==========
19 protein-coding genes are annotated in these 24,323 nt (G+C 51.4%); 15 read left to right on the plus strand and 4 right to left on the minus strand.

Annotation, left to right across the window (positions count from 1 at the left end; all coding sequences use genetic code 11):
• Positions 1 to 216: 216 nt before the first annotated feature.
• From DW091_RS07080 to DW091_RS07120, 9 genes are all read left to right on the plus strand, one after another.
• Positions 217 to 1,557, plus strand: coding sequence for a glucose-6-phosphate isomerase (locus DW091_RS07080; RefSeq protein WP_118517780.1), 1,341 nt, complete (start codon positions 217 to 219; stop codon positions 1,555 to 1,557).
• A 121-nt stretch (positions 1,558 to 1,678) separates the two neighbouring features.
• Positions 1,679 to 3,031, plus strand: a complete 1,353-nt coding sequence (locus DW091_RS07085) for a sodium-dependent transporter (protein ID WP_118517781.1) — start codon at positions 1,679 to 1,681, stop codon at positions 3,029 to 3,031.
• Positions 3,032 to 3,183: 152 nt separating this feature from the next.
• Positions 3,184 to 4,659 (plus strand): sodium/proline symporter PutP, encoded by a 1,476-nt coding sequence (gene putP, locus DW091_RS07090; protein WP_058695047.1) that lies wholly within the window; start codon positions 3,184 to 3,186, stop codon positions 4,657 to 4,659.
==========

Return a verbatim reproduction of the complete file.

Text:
19 protein-coding genes are annotated in these 24,323 nt (G+C 51.4%); 15 read left to right on the plus strand and 4 right to left on the minus strand.

Annotation, left to right across the window (positions count from 1 at the left end; all coding sequences use genetic code 11):
• Positions 1 to 216: 216 nt before the first annotated feature.
• From DW091_RS07080 to DW091_RS07120, 9 genes are all read left to right on the plus strand, one after another.
• Positions 217 to 1,557, plus strand: coding sequence for a glucose-6-phosphate isomerase (locus DW091_RS07080; RefSeq protein WP_118517780.1), 1,341 nt, complete (start codon positions 217 to 219; stop codon positions 1,555 to 1,557).
• A 121-nt stretch (positions 1,558 to 1,678) separates the two neighbouring features.
• Positions 1,679 to 3,031, plus strand: a complete 1,353-nt coding sequence (locus DW091_RS07085) for a sodium-dependent transporter (protein ID WP_118517781.1) — start codon at positions 1,679 to 1,681, stop codon at positions 3,029 to 3,031.
• Positions 3,032 to 3,183: 152 nt separating this feature from the next.
• Positions 3,184 to 4,659 (plus strand): sodium/proline symporter PutP, encoded by a 1,476-nt coding sequence (gene putP, locus DW091_RS07090; protein WP_058695047.1) that lies wholly within the window; start codon positions 3,184 to 3,186, stop codon positions 4,657 to 4,659.